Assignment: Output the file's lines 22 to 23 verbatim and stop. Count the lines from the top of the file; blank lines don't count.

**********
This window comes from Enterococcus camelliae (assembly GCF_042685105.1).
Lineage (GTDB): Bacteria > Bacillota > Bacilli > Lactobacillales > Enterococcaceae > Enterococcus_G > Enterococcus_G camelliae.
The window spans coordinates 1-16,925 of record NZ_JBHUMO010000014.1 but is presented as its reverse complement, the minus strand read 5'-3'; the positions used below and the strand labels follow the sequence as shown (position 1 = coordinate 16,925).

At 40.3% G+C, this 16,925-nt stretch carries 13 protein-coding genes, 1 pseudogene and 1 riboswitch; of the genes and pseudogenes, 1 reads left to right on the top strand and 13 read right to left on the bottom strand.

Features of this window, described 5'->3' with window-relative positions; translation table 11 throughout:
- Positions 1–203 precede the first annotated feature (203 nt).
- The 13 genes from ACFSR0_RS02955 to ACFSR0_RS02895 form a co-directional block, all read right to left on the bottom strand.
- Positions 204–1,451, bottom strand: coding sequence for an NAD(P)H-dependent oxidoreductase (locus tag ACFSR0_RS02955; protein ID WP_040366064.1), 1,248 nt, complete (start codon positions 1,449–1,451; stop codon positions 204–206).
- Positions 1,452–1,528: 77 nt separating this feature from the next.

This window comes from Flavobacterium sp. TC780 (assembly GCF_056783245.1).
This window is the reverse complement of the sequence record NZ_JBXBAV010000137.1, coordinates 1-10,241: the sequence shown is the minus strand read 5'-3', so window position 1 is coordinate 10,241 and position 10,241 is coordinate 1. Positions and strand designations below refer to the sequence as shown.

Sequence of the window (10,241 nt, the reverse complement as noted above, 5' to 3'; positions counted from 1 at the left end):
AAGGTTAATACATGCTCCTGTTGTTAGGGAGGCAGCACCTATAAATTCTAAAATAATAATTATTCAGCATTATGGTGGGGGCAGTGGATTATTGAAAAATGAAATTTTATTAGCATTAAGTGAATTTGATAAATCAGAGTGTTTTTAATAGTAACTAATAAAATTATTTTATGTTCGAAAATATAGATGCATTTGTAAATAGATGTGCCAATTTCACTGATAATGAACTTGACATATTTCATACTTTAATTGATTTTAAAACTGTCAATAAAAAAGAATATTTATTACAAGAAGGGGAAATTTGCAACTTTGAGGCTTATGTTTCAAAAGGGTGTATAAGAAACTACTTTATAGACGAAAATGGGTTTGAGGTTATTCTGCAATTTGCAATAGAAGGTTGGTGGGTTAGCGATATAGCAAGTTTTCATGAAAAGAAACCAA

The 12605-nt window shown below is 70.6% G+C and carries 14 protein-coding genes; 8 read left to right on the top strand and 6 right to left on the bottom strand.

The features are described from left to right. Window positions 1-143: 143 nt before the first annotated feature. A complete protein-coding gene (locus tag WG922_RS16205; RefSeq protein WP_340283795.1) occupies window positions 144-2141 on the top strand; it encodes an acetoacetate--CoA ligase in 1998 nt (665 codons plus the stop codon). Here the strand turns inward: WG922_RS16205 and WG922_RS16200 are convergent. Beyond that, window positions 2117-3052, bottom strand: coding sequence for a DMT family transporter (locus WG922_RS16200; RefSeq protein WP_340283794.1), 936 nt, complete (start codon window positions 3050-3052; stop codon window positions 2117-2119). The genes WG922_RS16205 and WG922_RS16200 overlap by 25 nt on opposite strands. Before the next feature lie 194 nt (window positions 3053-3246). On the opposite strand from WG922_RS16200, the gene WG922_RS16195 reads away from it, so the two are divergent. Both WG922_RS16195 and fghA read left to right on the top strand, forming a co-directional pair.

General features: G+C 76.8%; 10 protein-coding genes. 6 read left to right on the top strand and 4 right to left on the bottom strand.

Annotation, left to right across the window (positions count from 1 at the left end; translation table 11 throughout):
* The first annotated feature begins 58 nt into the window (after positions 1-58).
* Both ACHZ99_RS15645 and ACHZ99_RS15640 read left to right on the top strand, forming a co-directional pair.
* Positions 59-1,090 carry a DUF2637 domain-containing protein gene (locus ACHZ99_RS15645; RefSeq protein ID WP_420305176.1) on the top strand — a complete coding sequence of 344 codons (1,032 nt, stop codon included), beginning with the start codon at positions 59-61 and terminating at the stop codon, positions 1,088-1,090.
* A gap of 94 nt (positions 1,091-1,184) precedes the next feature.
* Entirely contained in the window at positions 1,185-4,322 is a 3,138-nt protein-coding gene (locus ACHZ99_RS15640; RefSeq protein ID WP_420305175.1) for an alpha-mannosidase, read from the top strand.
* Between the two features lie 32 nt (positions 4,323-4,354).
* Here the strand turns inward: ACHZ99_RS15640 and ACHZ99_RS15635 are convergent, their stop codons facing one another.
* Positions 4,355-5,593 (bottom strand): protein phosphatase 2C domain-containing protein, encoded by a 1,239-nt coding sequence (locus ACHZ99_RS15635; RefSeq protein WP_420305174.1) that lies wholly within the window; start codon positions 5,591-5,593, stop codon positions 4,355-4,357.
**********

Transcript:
* Entirely contained in the window at positions 1,185-4,322 is a 3,138-nt protein-coding gene (locus ACHZ99_RS15640; RefSeq protein ID WP_420305175.1) for an alpha-mannosidase, read from the top strand.
* Between the two features lie 32 nt (positions 4,323-4,354).